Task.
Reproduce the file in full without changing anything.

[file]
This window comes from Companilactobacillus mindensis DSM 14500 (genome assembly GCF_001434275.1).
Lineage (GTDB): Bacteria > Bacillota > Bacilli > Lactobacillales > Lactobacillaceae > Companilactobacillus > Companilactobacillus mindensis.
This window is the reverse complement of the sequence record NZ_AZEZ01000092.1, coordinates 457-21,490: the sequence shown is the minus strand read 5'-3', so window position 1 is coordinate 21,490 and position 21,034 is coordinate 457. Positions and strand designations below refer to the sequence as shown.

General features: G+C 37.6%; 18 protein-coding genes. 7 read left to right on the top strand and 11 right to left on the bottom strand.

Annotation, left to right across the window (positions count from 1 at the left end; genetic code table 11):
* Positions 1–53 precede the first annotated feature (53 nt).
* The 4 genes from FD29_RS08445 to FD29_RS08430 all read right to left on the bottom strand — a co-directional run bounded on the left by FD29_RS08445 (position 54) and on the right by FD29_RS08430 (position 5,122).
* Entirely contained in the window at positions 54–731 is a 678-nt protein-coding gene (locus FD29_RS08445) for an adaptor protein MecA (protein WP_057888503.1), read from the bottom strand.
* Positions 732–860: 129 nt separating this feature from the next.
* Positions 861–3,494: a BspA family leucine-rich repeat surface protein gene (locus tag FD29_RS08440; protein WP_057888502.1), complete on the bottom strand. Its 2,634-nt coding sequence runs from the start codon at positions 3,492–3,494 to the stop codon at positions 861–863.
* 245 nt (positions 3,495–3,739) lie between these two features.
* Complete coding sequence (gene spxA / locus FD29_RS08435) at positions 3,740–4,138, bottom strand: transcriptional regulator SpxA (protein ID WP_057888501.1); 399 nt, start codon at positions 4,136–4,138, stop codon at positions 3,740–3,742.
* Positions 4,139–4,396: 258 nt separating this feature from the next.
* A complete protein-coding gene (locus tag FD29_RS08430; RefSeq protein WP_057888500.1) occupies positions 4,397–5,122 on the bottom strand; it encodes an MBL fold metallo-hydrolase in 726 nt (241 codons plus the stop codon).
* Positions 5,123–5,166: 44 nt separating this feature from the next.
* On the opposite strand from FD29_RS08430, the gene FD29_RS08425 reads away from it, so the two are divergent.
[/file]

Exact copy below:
This window comes from Companilactobacillus mindensis DSM 14500 (genome assembly GCF_001434275.1).
Lineage (GTDB): Bacteria > Bacillota > Bacilli > Lactobacillales > Lactobacillaceae > Companilactobacillus > Companilactobacillus mindensis.
This window is the reverse complement of the sequence record NZ_AZEZ01000092.1, coordinates 457-21,490: the sequence shown is the minus strand read 5'-3', so window position 1 is coordinate 21,490 and position 21,034 is coordinate 457. Positions and strand designations below refer to the sequence as shown.

General features: G+C 37.6%; 18 protein-coding genes. 7 read left to right on the top strand and 11 right to left on the bottom strand.

Annotation, left to right across the window (positions count from 1 at the left end; genetic code table 11):
* Positions 1–53 precede the first annotated feature (53 nt).
* The 4 genes from FD29_RS08445 to FD29_RS08430 all read right to left on the bottom strand — a co-directional run bounded on the left by FD29_RS08445 (position 54) and on the right by FD29_RS08430 (position 5,122).
* Entirely contained in the window at positions 54–731 is a 678-nt protein-coding gene (locus FD29_RS08445) for an adaptor protein MecA (protein WP_057888503.1), read from the bottom strand.
* Positions 732–860: 129 nt separating this feature from the next.
* Positions 861–3,494: a BspA family leucine-rich repeat surface protein gene (locus tag FD29_RS08440; protein WP_057888502.1), complete on the bottom strand. Its 2,634-nt coding sequence runs from the start codon at positions 3,492–3,494 to the stop codon at positions 861–863.
* 245 nt (positions 3,495–3,739) lie between these two features.
* Complete coding sequence (gene spxA / locus FD29_RS08435) at positions 3,740–4,138, bottom strand: transcriptional regulator SpxA (protein ID WP_057888501.1); 399 nt, start codon at positions 4,136–4,138, stop codon at positions 3,740–3,742.
* Positions 4,139–4,396: 258 nt separating this feature from the next.
* A complete protein-coding gene (locus tag FD29_RS08430; RefSeq protein WP_057888500.1) occupies positions 4,397–5,122 on the bottom strand; it encodes an MBL fold metallo-hydrolase in 726 nt (241 codons plus the stop codon).
* Positions 5,123–5,166: 44 nt separating this feature from the next.
* On the opposite strand from FD29_RS08430, the gene FD29_RS08425 reads away from it, so the two are divergent.